September 4, 2008 / 1:25 AM / 11 years ago

Regional powers try to stop North's nuclear restart

SEOUL (Reuters) - Four regional powers plan to meet in Beijing in the next few days to discuss how to halt North Korea’s steps toward restarting its aging nuclear plant that makes arms-grade plutonium, officials said on Thursday.

A Digital Globe satellite image shows a nuclear facility in Yongbyon, North Korea September 29, 2004. REUTERS/Digital Globe

South Korean Foreign Minister Yu Myung-hwan said the North had told the United States and the International Atomic Energy Agency Tuesday of its plans to restart its Yongbyon plant. It then moved stored equipment back to the Soviet-era reactor.

“It’s deeply regrettable that this happened at this critical moment,” Yu said at a news briefing.

South Korea said its nuclear envoy, Kim Sook, would meet U.S. Assistant Secretary of State Christopher Hill in Beijing Friday. A senior Japanese Foreign Ministry official said efforts were being made to have Japan’s and China’s nuclear envoys join the talks later in a four-way discussion.

The North stopped disabling Yongbyon in August, angered by Washington’s failure to drop it from the U.S. list of state sponsors of terrorism. The United States said North Korea must first agree on a system to verify Pyongyang’s disclosures about its nuclear programs.

Analysts said the North might be trying to pressure the outgoing Bush administration as it looks for diplomatic successes to bolster its legacy. The North might also be thinking it can wait for a new U.S. president to try to get a better deal.

In November, North Korea started taking apart the nuclear plant in return for aid. Most of the disablement has been completed and experts said it would take a year or more for the North to restart the plant.

U.S. inspectors are currently in Yongbyon, about 100 km (60 miles) north of Pyongyang, to monitor disablement.

In Washington, White House spokeswoman Dana Perino said the United States would seek clarification from the North Koreans and that once a verification system was set, then Pyongyang would come off the U.S. state sponsor of terrorism list.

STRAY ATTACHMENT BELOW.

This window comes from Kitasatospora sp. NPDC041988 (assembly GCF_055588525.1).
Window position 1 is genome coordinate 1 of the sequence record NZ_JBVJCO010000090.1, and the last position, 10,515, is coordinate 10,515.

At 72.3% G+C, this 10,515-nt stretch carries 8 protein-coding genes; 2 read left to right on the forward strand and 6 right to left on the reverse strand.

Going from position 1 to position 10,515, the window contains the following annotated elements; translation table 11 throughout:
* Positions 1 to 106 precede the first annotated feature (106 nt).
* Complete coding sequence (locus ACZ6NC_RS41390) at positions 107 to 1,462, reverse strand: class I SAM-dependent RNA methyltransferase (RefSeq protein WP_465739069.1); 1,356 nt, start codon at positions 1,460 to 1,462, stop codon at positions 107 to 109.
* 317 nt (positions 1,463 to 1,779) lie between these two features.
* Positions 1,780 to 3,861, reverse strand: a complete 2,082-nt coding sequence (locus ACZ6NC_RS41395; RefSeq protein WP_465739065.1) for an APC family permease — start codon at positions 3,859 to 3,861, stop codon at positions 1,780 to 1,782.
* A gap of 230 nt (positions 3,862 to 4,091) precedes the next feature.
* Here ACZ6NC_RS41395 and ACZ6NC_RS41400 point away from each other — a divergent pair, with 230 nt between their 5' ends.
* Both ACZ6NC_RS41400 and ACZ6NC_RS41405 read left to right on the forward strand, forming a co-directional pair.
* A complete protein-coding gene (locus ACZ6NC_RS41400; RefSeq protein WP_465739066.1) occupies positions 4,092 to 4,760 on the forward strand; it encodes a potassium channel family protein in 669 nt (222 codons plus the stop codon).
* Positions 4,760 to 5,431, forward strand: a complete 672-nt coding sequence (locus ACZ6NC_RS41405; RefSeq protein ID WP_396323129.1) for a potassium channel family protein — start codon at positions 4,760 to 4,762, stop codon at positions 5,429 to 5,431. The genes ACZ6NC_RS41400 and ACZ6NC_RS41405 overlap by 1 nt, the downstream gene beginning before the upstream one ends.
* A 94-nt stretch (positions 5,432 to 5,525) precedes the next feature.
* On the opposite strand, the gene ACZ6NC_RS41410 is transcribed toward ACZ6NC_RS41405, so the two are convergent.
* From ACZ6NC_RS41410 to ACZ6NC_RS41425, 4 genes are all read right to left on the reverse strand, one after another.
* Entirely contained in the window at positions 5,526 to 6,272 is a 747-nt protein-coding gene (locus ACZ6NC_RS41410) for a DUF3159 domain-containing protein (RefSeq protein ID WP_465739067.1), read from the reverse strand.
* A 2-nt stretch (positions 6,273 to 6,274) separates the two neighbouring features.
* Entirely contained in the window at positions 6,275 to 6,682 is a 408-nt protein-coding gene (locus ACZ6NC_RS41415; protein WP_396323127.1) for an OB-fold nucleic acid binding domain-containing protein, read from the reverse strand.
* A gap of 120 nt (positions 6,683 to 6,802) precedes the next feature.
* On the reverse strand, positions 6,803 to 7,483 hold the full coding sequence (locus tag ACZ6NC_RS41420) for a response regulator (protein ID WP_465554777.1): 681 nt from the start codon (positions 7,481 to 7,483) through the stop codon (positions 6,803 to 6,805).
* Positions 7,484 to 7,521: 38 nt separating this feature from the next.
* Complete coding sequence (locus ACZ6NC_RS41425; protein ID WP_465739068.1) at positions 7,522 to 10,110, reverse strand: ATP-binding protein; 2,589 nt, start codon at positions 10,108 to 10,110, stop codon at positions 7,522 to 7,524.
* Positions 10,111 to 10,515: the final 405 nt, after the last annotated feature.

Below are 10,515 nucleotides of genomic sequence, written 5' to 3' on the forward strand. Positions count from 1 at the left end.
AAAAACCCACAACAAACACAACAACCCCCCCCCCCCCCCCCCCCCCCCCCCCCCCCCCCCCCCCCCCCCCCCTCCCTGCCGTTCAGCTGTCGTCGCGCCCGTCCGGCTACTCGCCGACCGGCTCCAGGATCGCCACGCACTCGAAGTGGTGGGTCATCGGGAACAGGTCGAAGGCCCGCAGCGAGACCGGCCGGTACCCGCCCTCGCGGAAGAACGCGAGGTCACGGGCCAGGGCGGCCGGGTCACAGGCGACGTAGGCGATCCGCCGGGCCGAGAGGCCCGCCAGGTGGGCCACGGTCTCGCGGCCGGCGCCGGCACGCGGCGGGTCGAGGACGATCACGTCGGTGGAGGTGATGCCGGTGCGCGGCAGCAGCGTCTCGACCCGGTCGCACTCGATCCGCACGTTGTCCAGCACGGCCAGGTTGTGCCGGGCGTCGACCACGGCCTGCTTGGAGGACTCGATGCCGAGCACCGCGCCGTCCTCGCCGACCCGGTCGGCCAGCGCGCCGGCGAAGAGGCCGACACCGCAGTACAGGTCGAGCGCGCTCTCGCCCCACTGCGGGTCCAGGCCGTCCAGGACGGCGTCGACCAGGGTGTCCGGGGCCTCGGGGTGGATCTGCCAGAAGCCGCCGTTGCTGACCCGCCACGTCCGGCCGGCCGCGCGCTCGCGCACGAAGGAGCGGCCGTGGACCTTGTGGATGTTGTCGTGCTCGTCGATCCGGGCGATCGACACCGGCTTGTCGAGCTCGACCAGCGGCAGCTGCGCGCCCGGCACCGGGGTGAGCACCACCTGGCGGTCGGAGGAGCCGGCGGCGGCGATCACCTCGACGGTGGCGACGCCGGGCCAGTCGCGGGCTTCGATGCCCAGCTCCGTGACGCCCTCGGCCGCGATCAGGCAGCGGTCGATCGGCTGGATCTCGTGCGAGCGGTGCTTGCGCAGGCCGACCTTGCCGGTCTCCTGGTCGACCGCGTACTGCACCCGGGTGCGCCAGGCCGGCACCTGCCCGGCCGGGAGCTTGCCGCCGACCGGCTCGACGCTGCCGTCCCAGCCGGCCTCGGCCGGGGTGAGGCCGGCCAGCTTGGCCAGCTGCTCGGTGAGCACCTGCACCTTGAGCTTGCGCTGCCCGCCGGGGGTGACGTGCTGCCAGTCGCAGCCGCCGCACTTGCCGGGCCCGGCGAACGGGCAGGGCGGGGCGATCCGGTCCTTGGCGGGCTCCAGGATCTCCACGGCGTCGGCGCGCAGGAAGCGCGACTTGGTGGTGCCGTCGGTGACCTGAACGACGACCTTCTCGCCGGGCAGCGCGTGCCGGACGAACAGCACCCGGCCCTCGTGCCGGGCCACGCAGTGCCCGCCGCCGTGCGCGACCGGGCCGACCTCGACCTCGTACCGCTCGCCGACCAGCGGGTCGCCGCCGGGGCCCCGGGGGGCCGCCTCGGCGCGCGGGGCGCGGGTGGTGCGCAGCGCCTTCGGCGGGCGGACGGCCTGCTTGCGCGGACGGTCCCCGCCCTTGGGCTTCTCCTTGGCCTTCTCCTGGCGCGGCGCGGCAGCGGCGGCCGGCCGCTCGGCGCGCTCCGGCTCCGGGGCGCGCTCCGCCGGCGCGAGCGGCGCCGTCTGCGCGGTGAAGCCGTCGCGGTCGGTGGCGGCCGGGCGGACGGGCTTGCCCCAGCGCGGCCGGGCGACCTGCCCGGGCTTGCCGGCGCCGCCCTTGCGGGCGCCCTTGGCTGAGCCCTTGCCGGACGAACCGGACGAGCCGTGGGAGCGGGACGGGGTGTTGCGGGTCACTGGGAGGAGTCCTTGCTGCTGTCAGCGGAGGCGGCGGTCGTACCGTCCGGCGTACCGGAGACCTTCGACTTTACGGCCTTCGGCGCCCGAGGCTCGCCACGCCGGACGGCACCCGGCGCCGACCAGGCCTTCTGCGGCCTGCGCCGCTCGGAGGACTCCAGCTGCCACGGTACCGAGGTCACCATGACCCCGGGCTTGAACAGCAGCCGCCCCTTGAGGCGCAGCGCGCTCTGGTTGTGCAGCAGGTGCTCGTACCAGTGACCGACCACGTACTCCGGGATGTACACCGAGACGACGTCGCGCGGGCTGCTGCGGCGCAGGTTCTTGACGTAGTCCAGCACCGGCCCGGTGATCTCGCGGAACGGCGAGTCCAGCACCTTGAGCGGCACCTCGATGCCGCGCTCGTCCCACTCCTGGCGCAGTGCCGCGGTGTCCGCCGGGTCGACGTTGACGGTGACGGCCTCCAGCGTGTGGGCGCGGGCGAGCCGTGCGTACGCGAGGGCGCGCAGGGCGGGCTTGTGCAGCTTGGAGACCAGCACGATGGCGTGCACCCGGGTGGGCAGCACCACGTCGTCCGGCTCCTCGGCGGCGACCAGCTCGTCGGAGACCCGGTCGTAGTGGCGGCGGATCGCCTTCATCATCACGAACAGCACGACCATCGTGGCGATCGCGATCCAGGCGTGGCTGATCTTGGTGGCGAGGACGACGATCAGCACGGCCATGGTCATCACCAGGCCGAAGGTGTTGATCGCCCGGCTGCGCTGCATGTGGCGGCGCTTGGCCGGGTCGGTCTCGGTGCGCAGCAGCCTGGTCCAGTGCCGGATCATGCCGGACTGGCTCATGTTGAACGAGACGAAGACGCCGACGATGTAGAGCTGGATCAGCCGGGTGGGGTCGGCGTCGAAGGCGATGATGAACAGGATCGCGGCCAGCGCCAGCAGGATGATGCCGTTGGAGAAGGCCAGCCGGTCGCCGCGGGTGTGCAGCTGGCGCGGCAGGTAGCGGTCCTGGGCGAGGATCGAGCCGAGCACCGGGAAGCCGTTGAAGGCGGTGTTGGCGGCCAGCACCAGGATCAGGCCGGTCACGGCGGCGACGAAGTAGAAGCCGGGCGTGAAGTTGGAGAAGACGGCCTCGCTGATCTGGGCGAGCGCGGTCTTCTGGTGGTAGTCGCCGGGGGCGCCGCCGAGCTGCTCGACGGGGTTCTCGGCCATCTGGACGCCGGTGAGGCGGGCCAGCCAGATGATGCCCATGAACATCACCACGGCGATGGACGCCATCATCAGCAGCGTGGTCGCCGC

“I think that that message will be delivered to the North Koreans,” she told reporters. “We’re going to try to make sure that we keep North Korea headed in the right direction.”


U.S. officials, who spoke on condition of anonymity, said they viewed North Korea’s moves more as a negotiating tactic than a genuine effort to rebuild Yongbyon, which proliferation experts believe has produced enough plutonium for six to eight bombs.

“The North Koreans have a remarkable record of misreading American politics,” said Brad Glosserman, an executive director of the CSIS Pacific Forum think tank in Hawaii.

Proliferation experts have said that trade sanctions placed on North Korea make it difficult for it to acquire the parts it needs to restart Yongbyon, where some of the facilities might be beyond repair because of their age.

“There is no indication from any source that the North Koreans are in any position to actually begin operating those facilities,” said Glosserman.

In June, the North destroyed the plant’s cooling tower, saying it wanted to show its commitment to the nuclear deal. This would need to be rebuilt for the reactor to function.

China has hosted the six-country nuclear talks on ending the atomic ambitions of North Korea, which conducted its first nuclear test about two years ago.

“It’s important, I think, for the region beyond Japan that we work collectively to get this North Korean denuclearization of the peninsula resolved in a satisfactory manner,” Lieutenant-General Edward Rice, commander of U.S. military forces in Japan, told Reuters in an interview at Yokota Air Base.

Additional reporting by Kim Junghyun in Seoul, Rodney Joyce and Linda Sieg in Tokyo and Arshad Mohammed and Jeremy Pelofsky in Washington; Editing by Nick Macfie and Paul Tait

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